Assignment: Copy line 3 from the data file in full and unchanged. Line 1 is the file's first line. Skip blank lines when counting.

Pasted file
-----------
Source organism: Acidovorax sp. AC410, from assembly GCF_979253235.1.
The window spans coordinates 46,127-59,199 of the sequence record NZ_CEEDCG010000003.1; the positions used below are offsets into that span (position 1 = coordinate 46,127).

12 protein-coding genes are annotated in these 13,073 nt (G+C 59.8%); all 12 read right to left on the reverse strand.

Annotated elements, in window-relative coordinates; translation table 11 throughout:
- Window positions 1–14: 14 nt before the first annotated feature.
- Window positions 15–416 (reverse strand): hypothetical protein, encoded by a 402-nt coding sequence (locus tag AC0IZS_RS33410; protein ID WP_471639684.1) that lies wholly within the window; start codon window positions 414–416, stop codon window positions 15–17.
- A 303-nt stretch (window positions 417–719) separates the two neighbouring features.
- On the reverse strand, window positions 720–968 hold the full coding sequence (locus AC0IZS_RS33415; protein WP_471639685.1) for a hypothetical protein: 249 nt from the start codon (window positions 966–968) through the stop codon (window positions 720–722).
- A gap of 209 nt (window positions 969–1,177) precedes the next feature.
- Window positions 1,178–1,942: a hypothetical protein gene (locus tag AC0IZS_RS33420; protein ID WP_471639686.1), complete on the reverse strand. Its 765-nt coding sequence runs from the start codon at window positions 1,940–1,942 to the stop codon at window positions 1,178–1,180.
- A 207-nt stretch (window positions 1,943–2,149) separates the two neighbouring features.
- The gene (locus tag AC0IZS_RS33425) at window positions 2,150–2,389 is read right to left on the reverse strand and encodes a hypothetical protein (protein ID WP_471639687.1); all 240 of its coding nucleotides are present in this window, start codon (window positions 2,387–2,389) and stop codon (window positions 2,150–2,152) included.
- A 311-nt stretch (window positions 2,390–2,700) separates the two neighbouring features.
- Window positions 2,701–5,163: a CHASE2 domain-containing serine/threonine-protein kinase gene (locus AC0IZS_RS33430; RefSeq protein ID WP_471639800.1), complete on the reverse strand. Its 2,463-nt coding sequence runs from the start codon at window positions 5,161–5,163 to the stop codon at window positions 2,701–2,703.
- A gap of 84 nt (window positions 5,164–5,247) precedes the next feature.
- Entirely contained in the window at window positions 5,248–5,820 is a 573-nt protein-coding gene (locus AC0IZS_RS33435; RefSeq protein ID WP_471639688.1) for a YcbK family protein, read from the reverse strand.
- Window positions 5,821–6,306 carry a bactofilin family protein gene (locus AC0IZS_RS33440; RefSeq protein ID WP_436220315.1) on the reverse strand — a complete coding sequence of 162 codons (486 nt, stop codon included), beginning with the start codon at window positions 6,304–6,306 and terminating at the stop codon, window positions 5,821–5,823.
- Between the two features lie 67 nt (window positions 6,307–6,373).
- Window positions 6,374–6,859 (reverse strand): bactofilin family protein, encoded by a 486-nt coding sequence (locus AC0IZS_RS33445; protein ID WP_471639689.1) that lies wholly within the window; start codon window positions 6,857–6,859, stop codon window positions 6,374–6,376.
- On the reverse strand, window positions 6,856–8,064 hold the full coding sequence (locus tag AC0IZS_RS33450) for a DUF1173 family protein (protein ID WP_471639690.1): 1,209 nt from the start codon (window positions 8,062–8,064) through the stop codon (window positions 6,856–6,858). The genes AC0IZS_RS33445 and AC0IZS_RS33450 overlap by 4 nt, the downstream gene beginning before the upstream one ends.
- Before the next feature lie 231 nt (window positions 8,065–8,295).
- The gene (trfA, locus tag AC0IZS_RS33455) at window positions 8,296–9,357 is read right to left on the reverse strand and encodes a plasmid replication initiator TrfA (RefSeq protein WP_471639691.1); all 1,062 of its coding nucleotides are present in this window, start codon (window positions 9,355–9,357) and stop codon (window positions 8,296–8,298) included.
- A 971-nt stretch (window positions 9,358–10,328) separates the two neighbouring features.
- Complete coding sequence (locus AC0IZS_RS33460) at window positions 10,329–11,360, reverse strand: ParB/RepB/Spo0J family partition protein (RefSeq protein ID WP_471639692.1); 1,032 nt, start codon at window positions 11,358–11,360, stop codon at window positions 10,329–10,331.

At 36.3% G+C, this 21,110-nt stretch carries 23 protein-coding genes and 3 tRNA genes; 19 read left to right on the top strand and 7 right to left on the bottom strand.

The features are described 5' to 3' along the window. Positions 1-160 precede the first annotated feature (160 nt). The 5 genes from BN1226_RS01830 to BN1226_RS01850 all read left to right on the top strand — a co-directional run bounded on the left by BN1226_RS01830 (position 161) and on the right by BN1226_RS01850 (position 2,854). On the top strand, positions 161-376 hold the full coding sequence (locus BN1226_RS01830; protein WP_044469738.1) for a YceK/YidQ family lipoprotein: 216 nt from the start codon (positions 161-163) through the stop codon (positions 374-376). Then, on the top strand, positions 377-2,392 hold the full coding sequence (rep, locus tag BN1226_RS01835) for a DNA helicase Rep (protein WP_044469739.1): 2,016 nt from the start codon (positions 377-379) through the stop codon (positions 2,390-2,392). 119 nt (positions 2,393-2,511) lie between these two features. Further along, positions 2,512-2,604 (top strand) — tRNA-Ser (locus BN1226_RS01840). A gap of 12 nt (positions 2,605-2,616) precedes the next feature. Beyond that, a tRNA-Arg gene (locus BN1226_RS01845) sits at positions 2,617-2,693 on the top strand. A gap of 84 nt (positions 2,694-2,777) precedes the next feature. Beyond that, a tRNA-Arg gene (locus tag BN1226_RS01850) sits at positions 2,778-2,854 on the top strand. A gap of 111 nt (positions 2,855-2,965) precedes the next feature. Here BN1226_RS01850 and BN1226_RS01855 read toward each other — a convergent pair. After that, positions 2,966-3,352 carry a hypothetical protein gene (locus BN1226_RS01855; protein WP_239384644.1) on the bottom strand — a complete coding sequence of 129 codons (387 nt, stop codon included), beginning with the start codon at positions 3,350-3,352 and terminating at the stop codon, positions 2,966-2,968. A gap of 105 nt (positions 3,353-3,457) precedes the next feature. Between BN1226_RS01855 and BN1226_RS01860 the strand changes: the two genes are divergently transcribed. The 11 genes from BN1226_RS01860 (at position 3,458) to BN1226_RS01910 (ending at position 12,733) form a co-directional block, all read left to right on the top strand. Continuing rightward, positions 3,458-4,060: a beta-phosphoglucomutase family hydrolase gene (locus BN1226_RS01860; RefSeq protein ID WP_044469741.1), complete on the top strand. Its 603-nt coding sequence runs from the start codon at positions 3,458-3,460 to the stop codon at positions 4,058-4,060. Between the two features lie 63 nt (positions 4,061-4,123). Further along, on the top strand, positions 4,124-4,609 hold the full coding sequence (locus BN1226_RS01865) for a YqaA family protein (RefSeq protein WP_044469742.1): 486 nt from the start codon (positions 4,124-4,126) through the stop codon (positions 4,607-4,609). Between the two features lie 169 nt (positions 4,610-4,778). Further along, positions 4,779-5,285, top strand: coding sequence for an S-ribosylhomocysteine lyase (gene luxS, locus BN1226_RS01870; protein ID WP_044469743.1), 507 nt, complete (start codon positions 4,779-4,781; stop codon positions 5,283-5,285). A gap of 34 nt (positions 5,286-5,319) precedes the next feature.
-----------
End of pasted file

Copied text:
12 protein-coding genes are annotated in these 13,073 nt (G+C 59.8%); all 12 read right to left on the reverse strand.